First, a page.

Building new high-voltage lines is now the biggest obstacle to the growth of wind energy. Out in western Kansas, big wind turbines produce lots of electricity, hundreds of jobs, tax revenue and a fair amount of income for farmers like Kermit Froetschner. “It’s been a boon to this area for sure,” says Froetschner, who has 16 turbines on his land in Spearville, Kansas. “School districts, counties … We like ‘em. Like to see some more.” A lot of people would. After all, wind turbines don’t foul the atmosphere, and they generate electricity for less money than power plants burning fossil fuels. Federal tax credits and mandates to cut pollution can make wind even more attractive.
Senators from both parties yesterday said they expect a wide-open floor debate as the chamber takes up a bipartisan energy package that backers are hoping President Obama will sign.
In announcing plans to bring the bill (S. 2012) to the floor next — probably next week — Majority Leader Mitch McConnell (R-Ky.) yesterday made clear he’s hoping to notch another bipartisan win to his list of accomplishments since taking control of the Senate last year.
Iowa Gov. Terry Branstad says Iowans shouldn’t let Texas Sen. Ted Cruz win his state’s lead-off caucus because he opposes continued federal government support of ethanol. Branstad, speaking at a renewable fuels conference near Des Moines Tuesday bluntly said he wants Cruz defeated in Iowa.
n an attempt to shut down a Wisconsin-based wind farm, opponents of the Shirley Wind farm blasted the county’s health director yesterday during a meeting for saying turbines could not be linked to neighbors’ health issues. In 2014, the health board said turbines emit a low-frequency noise that pose health risks, an announcement believed to be the first of its kind for the board. But after months of deliberation, Health Officer Chua Xiong said in December 2015 there was a lack of scientific evidence to back the statement.
Around the world, nearly 40 nations, including the 28-member European Union, and many smaller jurisdictions are engaged in some form of carbon pricing. In this hemisphere, British Columbia, Quebec, California and nine Northeastern states have raised the cost of burning fossil fuels without damaging the economy. Alberta, Canada’s biggest oil and gas producer, and Ontario have said they will adopt similar policies.
“Solar is poised to take off in Texas,” said Peter Sopher, a policy analyst for the Environmental Defense Fund in Austin. He compared it to wind power a decade ago, when turbines were popping up in West Texas. In 2005, wind generated 1.4 percent of electricity on ERCOT, the grid that handles most of the state’s electric load. For the first 11 months of 2015, wind’s share was over 11 percent. And in November, it was over 18 percent. Texas is easily the No. 1 state in wind, with more than twice the capacity of California.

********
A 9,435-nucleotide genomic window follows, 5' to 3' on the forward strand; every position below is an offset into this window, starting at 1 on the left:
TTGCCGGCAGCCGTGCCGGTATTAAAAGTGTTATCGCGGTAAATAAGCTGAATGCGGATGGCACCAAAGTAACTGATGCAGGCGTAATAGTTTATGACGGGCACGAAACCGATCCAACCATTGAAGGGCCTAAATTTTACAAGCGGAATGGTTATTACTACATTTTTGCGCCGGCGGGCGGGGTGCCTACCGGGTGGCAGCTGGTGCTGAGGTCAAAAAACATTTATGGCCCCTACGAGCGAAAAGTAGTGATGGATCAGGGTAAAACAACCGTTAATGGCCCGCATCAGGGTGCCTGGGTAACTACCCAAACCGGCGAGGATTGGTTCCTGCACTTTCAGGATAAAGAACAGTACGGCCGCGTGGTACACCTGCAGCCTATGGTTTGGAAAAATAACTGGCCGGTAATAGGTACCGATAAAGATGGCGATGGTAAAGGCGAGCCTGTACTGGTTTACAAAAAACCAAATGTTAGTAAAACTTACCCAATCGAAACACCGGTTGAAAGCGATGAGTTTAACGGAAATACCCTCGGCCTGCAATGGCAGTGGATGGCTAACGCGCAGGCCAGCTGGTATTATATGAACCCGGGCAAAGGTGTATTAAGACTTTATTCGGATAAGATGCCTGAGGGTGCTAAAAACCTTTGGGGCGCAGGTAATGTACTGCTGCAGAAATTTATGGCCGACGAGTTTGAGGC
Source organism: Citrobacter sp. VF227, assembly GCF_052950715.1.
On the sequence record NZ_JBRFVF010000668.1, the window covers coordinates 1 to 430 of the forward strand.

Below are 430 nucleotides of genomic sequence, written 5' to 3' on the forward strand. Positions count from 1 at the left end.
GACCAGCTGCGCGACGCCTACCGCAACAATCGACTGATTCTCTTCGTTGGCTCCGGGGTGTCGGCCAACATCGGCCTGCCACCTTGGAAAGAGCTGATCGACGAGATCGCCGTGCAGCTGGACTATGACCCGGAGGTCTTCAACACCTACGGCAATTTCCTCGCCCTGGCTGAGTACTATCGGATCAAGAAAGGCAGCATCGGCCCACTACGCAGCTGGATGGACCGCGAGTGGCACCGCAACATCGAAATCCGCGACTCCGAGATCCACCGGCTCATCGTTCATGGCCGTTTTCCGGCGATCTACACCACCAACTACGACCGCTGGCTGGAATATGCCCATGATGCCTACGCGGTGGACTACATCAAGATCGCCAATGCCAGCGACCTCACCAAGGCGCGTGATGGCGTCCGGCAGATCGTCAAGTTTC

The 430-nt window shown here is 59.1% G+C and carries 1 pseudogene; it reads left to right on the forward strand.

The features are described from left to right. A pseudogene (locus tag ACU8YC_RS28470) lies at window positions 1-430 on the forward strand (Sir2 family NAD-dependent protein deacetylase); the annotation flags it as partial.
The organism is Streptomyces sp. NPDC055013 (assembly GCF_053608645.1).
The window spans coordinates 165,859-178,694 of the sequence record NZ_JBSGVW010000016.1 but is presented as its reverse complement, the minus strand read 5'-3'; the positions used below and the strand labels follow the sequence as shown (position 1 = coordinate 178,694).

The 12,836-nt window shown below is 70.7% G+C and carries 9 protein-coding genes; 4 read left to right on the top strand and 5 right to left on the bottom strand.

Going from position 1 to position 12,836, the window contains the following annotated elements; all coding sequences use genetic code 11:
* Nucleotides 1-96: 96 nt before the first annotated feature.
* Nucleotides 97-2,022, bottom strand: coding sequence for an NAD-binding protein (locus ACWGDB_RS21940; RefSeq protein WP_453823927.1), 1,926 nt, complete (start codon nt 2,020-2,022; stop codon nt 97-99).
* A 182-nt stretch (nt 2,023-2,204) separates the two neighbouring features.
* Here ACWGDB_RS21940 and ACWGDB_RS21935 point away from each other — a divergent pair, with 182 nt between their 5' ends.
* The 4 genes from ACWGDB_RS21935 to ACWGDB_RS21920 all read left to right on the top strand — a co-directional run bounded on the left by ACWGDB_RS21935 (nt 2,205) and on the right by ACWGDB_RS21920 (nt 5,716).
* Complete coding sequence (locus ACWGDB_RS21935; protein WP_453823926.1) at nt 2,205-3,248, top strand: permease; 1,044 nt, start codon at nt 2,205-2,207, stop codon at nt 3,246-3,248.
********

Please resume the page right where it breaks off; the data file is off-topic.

Renewable advocates are eager to further expand the 30 percent investment tax credit that was extended for five years in the tax bill. Last year’s deal only extended the ITC solar credit, leaving out other qualifying sources, including combined heat and power systems, geothermal, small wind, and fuel cells. Senate Minority Leader Harry Reid (D-Nev.) has said the extension for other renewables was “inadvertently” left out of last year’s tax accord and could be quickly resolved this year.
Denmark produced 42% of its electricity from wind turbines last year according to official data, the highest figure yet recorded worldwide. The new year-end figures showed a 3% rise on 2014, which was itself a record year for Danish wind energy generation.
The initial heavy lifting will have to be done by policy makers. I feel for them. It’s hard to take a tough stand on an important but long-term issue in the face of so many near-term problems, amid worries that reducing emissions will weaken our global economic position and fears that other countries may cheat on their emissions targets.Ultimately, though, it will be up to the engineers and industrialists of the world to save us. They must come up with the new technologies and the means of implementing them. The technical and organizational challenges of solving the problems of clean energy generation, storage and distribution are enormous, and they must be solved within a few decades with minimum disruption to the global economy. This will likely entail a major switch to nuclear, solar and other renewable power, with an electrification of our transport system to the maximum extent possible. These engineers and industrialists are fully up to the job, given the right incentives and investments. You have only to look at what they achieved during World War II: American technology and production catapulted over what would have taken decades to do under ordinary conditions and presented us with a world in 1945 that was completely different from the late 1930s.
Google expanded its Project Sunroof to metropolitan areas in nine states last month, enabling people in those hot spots to estimate whether solar panels are worth installing on a particular roof. The project launched last summer in Google’s home base in San Francisco; the creator’s home near Boston; and Fresno, Calif. Now, Project Sunroof is in metropolitan areas in Arizona, Colorado, Connecticut, Nevada, New Jersey, New York and North Carolina.